Combining four or five antibiotics might help fight the growing problem of antibiotic resistance, researchers report.
Biologists at the University of California, Los Angeles, identified more than 8,100 combinations of four or five antibiotics that appear effective against harmful bacteria.
“There is a tradition of using just one drug, maybe two,” said co-senior author Pamela Yeh, an assistant professor of ecology and evolutionary biology.
“We’re offering an alternative that looks very promising. We shouldn’t limit ourselves to just single drugs or two-drug combinations in our medical toolbox. We expect several of these combinations, or more, will work much better than existing antibiotics,” Yeh said in a university news release.
It’s long been believed that using three or more antibiotics would not lead to better patient outcomes because interactions among the drugs would cancel out their benefits.
But working with eight antibiotics, the research team identified nearly 1,700 four-antibiotic combinations and more than 6,400 five-antibiotic combinations that are more effective than expected at stopping E. coli bacteria.
Yeh’s colleague, study senior co-author Van Savage, voiced surprise. “I was blown away by how many effective combinations there are as we increased the number of drugs,” said Savage, a professor of ecology and evolutionary biology and of biomathematics.
“People may think they know how drug combinations will interact, but they really don’t,” he added.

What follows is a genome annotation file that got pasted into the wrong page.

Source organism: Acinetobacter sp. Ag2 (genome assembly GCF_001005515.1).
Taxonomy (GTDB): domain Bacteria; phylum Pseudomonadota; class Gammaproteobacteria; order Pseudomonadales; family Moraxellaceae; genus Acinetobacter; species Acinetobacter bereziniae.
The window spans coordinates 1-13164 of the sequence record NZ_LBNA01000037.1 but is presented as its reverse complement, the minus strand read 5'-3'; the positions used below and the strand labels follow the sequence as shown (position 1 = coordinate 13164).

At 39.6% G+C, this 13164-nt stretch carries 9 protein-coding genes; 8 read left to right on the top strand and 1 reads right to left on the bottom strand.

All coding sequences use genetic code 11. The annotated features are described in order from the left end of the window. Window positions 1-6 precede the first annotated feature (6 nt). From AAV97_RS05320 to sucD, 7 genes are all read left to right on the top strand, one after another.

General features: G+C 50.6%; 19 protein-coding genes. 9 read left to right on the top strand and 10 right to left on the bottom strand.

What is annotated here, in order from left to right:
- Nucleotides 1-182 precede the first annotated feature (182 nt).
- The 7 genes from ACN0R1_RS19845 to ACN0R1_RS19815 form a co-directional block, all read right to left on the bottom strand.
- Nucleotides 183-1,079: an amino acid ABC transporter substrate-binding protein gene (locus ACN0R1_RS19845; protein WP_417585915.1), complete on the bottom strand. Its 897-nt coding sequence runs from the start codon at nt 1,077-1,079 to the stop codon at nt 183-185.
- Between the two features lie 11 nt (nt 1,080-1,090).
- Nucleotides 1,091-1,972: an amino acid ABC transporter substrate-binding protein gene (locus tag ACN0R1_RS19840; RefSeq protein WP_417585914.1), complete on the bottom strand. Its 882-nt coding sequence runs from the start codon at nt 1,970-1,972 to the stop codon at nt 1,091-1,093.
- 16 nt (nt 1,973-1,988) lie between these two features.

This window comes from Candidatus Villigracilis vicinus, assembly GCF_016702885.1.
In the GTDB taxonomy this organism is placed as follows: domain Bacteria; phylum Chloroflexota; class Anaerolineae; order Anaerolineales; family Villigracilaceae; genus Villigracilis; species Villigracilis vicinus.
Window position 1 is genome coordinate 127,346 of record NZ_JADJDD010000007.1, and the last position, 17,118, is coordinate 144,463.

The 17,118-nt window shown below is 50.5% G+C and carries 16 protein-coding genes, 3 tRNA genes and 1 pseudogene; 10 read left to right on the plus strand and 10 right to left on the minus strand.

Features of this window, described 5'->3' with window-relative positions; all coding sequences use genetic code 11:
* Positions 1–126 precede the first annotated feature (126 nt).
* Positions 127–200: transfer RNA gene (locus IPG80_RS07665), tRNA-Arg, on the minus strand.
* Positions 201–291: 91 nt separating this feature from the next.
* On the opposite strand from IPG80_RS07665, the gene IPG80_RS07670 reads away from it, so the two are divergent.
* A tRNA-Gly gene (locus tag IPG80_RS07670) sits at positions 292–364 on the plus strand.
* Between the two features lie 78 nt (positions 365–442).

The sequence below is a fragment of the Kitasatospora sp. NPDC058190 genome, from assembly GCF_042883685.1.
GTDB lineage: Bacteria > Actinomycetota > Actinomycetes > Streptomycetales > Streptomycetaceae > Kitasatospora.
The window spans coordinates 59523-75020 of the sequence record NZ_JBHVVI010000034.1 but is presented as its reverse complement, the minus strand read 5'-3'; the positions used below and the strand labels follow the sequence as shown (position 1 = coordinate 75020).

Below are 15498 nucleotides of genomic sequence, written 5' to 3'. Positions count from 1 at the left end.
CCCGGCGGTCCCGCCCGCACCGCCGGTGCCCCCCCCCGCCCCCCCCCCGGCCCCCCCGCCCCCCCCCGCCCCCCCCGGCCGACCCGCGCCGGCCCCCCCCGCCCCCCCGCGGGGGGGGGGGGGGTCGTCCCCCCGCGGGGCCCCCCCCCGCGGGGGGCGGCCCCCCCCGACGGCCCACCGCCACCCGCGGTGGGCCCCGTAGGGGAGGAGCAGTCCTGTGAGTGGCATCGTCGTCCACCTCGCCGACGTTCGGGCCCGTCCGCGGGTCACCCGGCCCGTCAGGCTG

“It’s like attacking a castle or fortress. Combining different methods of attacking may be more effective than just a single approach,” Savage said.
While these results are promising, the antibiotic combinations have only been tested in a laboratory. It will be years before they might be evaluated as possible treatments, Yeh noted.
Still, the news was welcomed by experts concerned that antibiotics are losing their power.
“With the specter of antibiotic resistance threatening to turn back health care to the pre-antibiotic era, the ability to more judiciously use combinations of existing antibiotics that singly are losing potency is welcome,” said Michael Kurilla, director of clinical innovation at the U.S. National Center for Advancing Translational Science.
“This work will accelerate the testing in humans of promising antibiotic combinations for bacterial infections that we are ill-equipped to deal with today,” Kurilla added.
The UCLA researchers are creating open-access software based on their work so that other scientists can do their own research on these antibiotic combinations. They said the software should be available next year.
The study was published Sept. 3 in the journal npj Systems Biology and Applications.
Edited by: JV Staff
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